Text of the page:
Enniskillen—Robert H. Lindsay, William A. Darby ; John Nesbitt, James C. Pratt, supernumeraries.
Brookeborough—Robert Wallace, Andrew Huston ; Robert Crozier, supernumerary.
Manorhamilton—John Foster, John Gilbert.
Lowtherstown—John Armstrong, John Donald ; William Douglas, supernumerary.
Pettigo and Ballyshannon—John Jebb, James Kennedy ; Samuel Kyle, John C. Irvine, supernumeraries. John Armstrong, chairman of the district.
Londonderry—Daniel M’Afee, Thomas K. Whittaker.
Strabane—Robert Hamilton, Thomas Foster ; William Finley, supernumerary.
Omagh—William Molloy, Wm. Lough ; James M’Cutcheon, Robert Carson, supernumeraries. Daniel M’Afee, chairman.
Belfast South—William Stewart, Robert G. Cather ; John Campbell, supernumerary.
Belfast North—Fossey Tackaberry, George Vance ; Thomas Ridgeway, supernumerary.
Donaghadee—William Cather, Wallace M’Mullan ; Matthew
Carrickfergus—Robert Black, Samuel Meredith ; Michael
Coleraine—William P. Applebe, George Deery.
Magherafelt—Wm. Hoey, James Collier.
Lisburn—Thomas Meredith, Robert Campbell ; Wm.
Downpatrick—Hugh Moore, Thomas M’Lorinan.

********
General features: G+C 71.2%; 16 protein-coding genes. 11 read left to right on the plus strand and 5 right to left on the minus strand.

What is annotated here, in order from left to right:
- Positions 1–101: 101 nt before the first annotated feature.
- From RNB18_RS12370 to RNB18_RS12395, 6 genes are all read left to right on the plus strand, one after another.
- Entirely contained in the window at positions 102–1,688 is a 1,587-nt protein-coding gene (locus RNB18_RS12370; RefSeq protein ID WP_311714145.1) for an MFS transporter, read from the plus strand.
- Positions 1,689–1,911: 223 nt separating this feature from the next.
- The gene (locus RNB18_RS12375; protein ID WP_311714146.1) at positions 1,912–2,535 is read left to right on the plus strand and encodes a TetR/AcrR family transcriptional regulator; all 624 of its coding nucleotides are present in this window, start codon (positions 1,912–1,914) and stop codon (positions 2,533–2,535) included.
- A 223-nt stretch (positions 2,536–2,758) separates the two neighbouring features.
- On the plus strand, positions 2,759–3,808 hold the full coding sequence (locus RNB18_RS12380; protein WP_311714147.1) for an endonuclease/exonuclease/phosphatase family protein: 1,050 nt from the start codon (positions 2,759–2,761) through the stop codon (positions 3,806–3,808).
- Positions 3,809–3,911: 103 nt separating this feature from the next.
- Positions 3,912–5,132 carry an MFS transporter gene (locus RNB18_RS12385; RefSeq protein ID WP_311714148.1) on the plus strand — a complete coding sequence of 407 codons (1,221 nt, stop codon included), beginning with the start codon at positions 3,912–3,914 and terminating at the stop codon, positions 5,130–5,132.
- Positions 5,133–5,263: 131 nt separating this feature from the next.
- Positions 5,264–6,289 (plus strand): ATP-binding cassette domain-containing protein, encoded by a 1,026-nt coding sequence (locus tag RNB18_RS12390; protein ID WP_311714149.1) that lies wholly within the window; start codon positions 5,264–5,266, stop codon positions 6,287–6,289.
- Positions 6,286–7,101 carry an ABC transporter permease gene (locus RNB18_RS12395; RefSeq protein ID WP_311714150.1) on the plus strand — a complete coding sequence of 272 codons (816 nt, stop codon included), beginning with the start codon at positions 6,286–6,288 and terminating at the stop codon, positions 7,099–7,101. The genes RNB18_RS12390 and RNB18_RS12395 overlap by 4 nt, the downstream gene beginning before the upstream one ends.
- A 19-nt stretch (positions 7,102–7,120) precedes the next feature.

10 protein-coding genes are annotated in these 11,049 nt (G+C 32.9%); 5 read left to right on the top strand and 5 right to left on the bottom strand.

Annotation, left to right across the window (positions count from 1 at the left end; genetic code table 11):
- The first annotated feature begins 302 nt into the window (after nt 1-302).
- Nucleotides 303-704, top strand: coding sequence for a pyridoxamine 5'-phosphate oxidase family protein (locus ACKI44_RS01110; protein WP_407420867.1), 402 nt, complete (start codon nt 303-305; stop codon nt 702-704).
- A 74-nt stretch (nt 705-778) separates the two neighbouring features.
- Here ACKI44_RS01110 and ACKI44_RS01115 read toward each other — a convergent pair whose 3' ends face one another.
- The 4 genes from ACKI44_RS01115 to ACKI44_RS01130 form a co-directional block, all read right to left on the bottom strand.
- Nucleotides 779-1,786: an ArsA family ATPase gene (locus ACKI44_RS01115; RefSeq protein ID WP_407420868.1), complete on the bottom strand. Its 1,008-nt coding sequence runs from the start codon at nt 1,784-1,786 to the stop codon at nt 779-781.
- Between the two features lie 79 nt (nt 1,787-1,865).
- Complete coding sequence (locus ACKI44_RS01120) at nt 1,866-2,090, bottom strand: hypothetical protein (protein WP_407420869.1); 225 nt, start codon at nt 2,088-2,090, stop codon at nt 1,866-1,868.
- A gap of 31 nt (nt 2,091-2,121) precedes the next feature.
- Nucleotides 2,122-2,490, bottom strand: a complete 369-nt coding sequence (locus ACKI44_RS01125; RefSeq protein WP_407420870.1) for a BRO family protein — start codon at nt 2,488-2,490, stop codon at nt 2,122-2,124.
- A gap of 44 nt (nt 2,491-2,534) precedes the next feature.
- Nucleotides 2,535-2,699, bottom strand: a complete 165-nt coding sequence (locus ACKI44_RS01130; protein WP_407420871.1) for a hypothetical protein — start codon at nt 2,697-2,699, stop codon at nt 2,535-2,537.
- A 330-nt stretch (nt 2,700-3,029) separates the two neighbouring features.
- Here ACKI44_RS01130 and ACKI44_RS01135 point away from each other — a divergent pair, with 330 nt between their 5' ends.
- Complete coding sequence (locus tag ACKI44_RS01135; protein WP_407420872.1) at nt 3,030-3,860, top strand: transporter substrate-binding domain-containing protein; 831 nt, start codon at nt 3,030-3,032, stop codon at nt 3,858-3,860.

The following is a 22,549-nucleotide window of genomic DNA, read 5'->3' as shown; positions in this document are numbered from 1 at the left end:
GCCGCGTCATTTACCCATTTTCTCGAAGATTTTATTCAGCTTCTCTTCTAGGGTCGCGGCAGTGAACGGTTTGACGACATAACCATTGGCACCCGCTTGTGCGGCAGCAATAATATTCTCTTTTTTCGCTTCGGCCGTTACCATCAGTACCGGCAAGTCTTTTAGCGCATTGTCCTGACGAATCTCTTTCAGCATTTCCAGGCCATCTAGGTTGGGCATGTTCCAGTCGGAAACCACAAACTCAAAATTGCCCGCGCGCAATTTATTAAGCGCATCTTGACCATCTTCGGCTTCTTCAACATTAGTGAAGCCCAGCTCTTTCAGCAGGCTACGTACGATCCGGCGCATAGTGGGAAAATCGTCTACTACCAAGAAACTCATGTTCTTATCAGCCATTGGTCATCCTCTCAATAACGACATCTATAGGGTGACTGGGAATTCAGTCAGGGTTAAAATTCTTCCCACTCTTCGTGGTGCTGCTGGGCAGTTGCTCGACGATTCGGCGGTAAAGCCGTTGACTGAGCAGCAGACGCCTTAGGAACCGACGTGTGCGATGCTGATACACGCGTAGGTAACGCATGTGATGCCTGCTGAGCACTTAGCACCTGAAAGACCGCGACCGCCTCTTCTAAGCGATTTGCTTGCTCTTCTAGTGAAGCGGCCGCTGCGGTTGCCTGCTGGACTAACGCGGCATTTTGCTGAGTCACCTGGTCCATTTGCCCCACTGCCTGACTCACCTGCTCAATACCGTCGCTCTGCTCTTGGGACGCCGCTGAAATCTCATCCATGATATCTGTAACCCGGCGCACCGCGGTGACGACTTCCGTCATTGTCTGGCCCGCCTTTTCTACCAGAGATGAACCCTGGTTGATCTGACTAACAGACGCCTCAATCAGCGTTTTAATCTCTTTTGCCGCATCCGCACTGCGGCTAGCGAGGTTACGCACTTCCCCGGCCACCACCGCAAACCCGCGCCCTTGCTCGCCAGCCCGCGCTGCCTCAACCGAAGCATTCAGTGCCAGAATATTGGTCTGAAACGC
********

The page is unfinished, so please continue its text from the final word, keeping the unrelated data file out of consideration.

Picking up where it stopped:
William Stewart, chairman of the district.
Newry—John Carey, John Nash ; James Lynch, supernumerary.
Dungannon—John Hill, John Hazleton ; Archibald
Murdoch, Edward Hazleton, supernumeraries.
Armagh—George Grant, Frederick Stephens.
Lurgan—James Johnston, Benjamin Bayly ; Thomas Kerr, supernumerary.
Moira and Dromore—Robert Beauchamp, George Burrows ;
David Waugh, supernumerary.
Tandragee—Henry Giles, John Oliver.
Portadown—James Tobias, Edward K. Young ; Edward Johnston, supernumerary.
Lucan and Trim—Henry Geddis, John H. Boyd.
Kilkenny and Tipperary—Edward M. Banks, John C. Storey.
Fermoy and Mallow—Wm. Starkey.
Kinsale and De Courcy Country—John Liddy.
Kerry and the Mines—Wm. Hoey, 2d.
Dingle, &c.—Alex. Twiss.
Killaloe, &c.—James Sullivan, John Feely ; Charles M’Cormick, supernumerary.
Barony of Erris—Edward Johnson.
Cavan—Wm. Guard, Robert Bell.
Donegal—Jeremiah Wilson, John Walker. Ramelton, &c.—Nathaniel Hobart.
Newtownlimavady—Robert Bamford. Ballymena—Wm. Brown.
MARRIAGE IN HIGH LIFE.—It is said that a
matrimonial alliance between Lady Jane Grimston, youngest and only
unmarried daughter of the Earl and Countess of Verulam, and the Earl of
===================MAGISTERIAL INVESTIGATION—THE LATE
On Thursday last, when the ordinary business of the Petty Sessions had terminated, the Magistrates, WM. PATON, Esq., J.P. ; GEO. ROBINSON, Esq., J.P. ; THOS. DOBBIN, Esq., J.P., proceeded to investigate further the circumstances connected with the late riots in Armagh. Several witnesses were sworn, who identified seven Roman Catholics and two Protestants, all of whom were given in bail to appear at next assizes.
===================COUNTY LEITRIM.—ATTEMPT TO MURDER A